How your chart of accounts should be designed for hybrid ERP software

Consultant and ERP expert Joshua Dickens explains why you should turn away from textbook approaches to designing a chart of accounts


Executives attempting to implement their first hybrid cloud enterprise resource planning (ERP) software commonly ask what is a low-risk module with which to start. The leading research firms have spoken: Systems of record are a safe bet. In financial ERP, this makes the general ledger (GL) module a good candidate for the cloud. Although the GL serves, in one sense, as a foundation of your entire financial ERP, the discrete functions within this module tend toward homogeneity across enterprises.

The processes for managing budgets, forecasts, accounting periods, journal entries and financial statements tend to be pretty much the same across verticals. This makes some sense; the rules are codified into general accepted accounting procedures (GAAP) and international financial reporting standards (IFRS). Such standards make it seem likely on paper that a robust GL module in any cloud software-as-a-service (SaaS) financial ERP system will meet your company's needs.

Here is what happens in reality: Despite the fact that every company is running the same GL playbook governed by GAAP or IFRS, the plays they call often differ. One stark difference is the chart of accounts (COA). Even though financial transactions ultimately roll up into the same financial statements, individual companies get very creative with their COA; defining COA has always been a key milestone of GL implementations.

Why COA design is often poor

When it is done poorly, this COA design a stumbling block for the entire GL. Because hybrid ERP favors turnkey solutions, the software vendors tend toward minimal, boilerplate guidance to defining a COA. This is where implementation consultancies are meant to come in: They promise to couple their own familiarity with the software-of-choice with some practical method for choosing a company's ideal COA structure.

In real life, the resultant COA design tends to take one of two approaches, neither of which work very well.

The first is the textbook approach. The implementation partner explains to the stakeholders the intended use of each COA dimension the software vendor offers. Between the consultants' and stakeholders' shared knowledge, they are able to derive which of these dimensions are appropriate to support the GL of the company. In so doing, they intentionally disregard the current COA, since textbooks favor forward-looking analyses in lieu of doing things the way they have always been done. Once the design team lands on a set of COA fields to use, they proceed to define values for each field. Then comes the process of mapping these values to the COA values in the existing system. This crosswalk is necessary both as a completeness check and as a tool for converting data.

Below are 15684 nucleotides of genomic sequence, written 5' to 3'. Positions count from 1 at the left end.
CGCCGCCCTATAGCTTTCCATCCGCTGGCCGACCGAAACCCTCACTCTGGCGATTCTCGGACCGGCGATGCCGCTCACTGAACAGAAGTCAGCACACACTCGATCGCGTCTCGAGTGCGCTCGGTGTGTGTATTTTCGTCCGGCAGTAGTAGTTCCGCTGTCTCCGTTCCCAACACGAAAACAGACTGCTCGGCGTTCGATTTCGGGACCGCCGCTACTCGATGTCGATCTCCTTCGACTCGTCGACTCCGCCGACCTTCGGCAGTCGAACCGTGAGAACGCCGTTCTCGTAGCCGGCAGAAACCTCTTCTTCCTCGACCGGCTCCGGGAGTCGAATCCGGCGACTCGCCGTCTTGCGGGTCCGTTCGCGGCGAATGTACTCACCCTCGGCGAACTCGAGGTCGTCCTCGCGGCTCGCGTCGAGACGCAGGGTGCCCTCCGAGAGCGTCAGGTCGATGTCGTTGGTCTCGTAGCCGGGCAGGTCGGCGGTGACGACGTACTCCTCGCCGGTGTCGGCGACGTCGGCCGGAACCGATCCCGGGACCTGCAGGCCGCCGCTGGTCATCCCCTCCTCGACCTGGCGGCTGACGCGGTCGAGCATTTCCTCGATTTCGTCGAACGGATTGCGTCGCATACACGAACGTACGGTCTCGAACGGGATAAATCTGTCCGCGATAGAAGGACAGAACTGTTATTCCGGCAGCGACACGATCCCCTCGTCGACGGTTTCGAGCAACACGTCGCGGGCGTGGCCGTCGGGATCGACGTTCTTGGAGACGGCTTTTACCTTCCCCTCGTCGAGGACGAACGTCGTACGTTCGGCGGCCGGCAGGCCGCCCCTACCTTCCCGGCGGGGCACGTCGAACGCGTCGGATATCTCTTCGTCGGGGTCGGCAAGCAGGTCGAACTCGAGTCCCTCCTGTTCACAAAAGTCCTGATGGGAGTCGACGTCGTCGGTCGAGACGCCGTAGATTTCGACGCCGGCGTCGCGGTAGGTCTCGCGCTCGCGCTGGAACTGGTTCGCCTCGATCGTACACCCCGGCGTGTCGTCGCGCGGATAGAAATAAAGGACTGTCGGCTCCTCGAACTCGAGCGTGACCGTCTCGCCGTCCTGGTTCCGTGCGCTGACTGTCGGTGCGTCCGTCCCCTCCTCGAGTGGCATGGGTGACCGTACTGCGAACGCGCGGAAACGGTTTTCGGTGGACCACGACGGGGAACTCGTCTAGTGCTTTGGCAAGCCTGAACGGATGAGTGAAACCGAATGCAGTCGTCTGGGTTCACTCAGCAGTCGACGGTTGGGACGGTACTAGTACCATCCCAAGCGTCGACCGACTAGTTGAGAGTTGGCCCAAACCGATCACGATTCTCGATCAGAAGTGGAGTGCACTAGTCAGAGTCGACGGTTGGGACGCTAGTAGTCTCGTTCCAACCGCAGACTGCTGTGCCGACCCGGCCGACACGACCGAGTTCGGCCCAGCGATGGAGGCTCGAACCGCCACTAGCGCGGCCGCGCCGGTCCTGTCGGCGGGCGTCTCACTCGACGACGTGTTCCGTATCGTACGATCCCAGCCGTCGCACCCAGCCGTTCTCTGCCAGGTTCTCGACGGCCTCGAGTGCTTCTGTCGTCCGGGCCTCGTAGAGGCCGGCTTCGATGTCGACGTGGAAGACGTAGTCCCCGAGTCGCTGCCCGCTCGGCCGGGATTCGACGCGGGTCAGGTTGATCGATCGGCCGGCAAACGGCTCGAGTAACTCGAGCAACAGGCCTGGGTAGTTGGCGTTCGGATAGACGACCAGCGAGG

Why does the textbook approach fail? Sometimes the right stakeholders do not have the bandwidth to design their new COA from the ground up. Sometimes the people who best understand the current COA lack the skills to build an ideal new COA from scratch. On some projects the consultants really do not offer enough extra knowledge produce an ideal new COA from scratch, let alone cross-walk it.

Even when the right people are at hand, the textbook approach takes a lot of time and offers very few guardrails. As a result, it is expensive, risky and prone to error. For these reasons, the textbook approach usually does not happen.

Instead, many projects attempt the antithesis of the textbook approach. In these cases, the software vendor or implementor chucks a spreadsheet over the wall with a list of the new system's COA fields and wishes the stakeholders good luck. The stakeholders take their current COA and hunt for whichever fields sound the same in the new system. Once each of their current COA fields is mapped to a field in the new system, they proceed to cross-walk the values.

This method is quicker than the textbook approach, but it risks overlooking functionality in the new system. It pretty much takes the current COA and moves it to a new geography. Any problems with the current design are carried forward, while the benefits of the new system get overlooked.

Start with the crosswalk

Luckily, there is an alternative that solves the problems inherent to the overly ambitious textbook approach and the sloppy shortcut approach: Do not end with the crosswalk; start with it.

Take each of your current COA fields and ask yourself to define the function of this dimension. No judgement – just ask yourself what it is meant to do. Do this for each dimension and then look at the full set of dimensions. Ask if any of them are redundant. If so, indicate that you might eliminate them.

Now ask if there are any other meaningful dimensions missing. Put any that you have discussed (but not implemented) in this list. Now you have a reasonable model of your new ledger fields. Only at this point, look at the COA fields in your new system. Your consultants can help a lot at this point, and you will be on better footing to understand their advice. Look for fields that match the definition of your existing fields. Once you have mapped them all, look at the available new fields and see if any of those fields trigger ideas of useful dimensions you might have overlooked.

By using this approach, you will have capitalized on the functionality of your new hybrid cloud ERP while respecting the value in your current system – a fine reason to implement ERP in the first place.

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